Poetry and Language: Ramblings on the Sweetness of Poetry
It was Auden who said, “A poet is, before anything else, a person who is passionately in love with language.” I can only imagine what a sweet love affair it was for one of the greatest writers of the 20th Century, a prolific poet who used language to shape about 400 of the greatest published poems in the Western poetry lexicon.
Still, even Auden must have anguished over his words. I’m sure he had his moments gnawing his knuckles over the bitter inconsistencies of grammar and syntax- the inexorable frustration of having only one set of rustic tools: the naked, two-dimensional cryptograms of an alphabet.
But is it accurate to think of language merely as a tool? Can it ever be more than that? Does it provide discrete limitations to our knowing, or can we supersede the perceived barriers of language by using it in special ways? Mysterious ways?
And what can poetry contribute to this equation? Some would argue that we can move into new rubrics of understanding as we move from prose to poetry, as one might move from a photograph to a painting. I’m not at all sympathetic to such a stretch, but I am open to the notion that poetry is distinctively different than prose; not at any one particular facet or quality: but as one takes the whole of prose and sets it along side what we have in poetry, patterns emerge. One of the most salient of all, it occurs to me, is that of the sweetness of language.
For me, poetry gives language a sweet-smelling savor. Like what I get when I slowly breathe in a Chateau Margaux (1961, please) that has had one hour to rise above the rim of a decanter. In poetry, we ask language to do special things. We ask it not only to convey, but to speak. Or better, we ask it to play music. To bounce, or slide, or glide, or stop nearly on a dime, then whisper inaudibly into our memory. Finally, we ask it to remain on the palate, or in the nose. For a lifetime. Great poetry will do this. And often with only 14 lines.
A crude thought experiment, if you will: what is the difference between the following two paragraphs:
Are you sad, Margaret, because Goldengrove’s trees are losing all their leaves? You are young and carefree, but as you age you’re liable to be much sadder than you are today, much more bewildered and perhaps find that life itself is corruptible; you may cry and still not understand that it is all the same: Spring or Fall- either way- it is still your nature to find sorrow, just like the rest of us. Only now, you are sorry for Margaret, alone.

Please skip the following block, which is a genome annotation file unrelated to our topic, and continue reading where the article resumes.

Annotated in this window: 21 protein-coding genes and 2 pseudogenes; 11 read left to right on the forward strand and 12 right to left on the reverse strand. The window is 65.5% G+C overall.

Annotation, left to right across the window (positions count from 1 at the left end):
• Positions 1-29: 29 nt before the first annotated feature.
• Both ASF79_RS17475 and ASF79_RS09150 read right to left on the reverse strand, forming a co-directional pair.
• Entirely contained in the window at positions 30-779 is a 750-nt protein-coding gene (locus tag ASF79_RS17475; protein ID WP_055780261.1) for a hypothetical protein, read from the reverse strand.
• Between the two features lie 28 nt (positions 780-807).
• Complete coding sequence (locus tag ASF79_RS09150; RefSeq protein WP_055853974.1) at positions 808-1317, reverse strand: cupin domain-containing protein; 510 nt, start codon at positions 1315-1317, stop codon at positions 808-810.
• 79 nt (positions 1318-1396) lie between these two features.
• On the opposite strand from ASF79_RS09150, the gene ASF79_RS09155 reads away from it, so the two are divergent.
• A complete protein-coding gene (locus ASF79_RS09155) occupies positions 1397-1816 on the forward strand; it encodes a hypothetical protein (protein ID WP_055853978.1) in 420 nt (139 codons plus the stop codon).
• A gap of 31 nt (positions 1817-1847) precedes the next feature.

Margaret, are you grieving
Over Goldengrove unleaving?
Leaves, like the things of man, you
With your fresh thoughts care for, can you?
Ah! as the heart grows older
It will come to such sights colder
By and by, nor spare a sigh
Though worlds of wanwood leafmeal lie;
And yet you will weep and know why.
Now no matter, child, the name:
Sorrow's springs are the same.
Nor mouth had, no nor mind, expressed
What heart heard of, ghost guessed:
It is the blight man was born for,
It is Margaret you mourn for.
I know, the prose section could have been a bit stronger, but you get the idea. Hopkins loaded his poem, Spring and Fall, with the fiery darts of language. “Goldengrove unleaving,” is a masterpiece of innovation, as is “world of wanwood leafeal lie,” and the whole poem uses language, the cadence, the sound, the smell of leaves, short bursts of energy packed into images that can be seen by the eye, all culminating in a rush of identification whereby the reader at the end finally realizes that they have, all along, been where Margaret has been. May be going where Margaret is going.
Human beings have this amped-up gift of appreciating language in all its complexity and nuance. A single word, or small group of words, if properly placed, can strike a hidden neuron in the farthest reaches of the brain, retrieve a memory, a smell; or a fundamental crisis of being.
Poetry works to tweak these neurons. It uses language and the sound of words, and the intermingling meanings and connotations to create something out of nothing. It takes the black ink outline of letters on a page and turns it into a picture. Key to all of this process is the naiveté of the poet, who, like the tiny bee in a hive of a million bees, can have no idea or appreciation for the delicacy that she is making at its center. Yet she works away with ardor, compelled by instinct, or maybe even the prospect of something sweet tickling an antennae. Either way, the honey is sweet. And the bee continues to work. In most cases, without remuneration and without acclaim. And suddenly, one day, the poet looks up from the page and realizes there is something sweet here. And the honey remains sweet.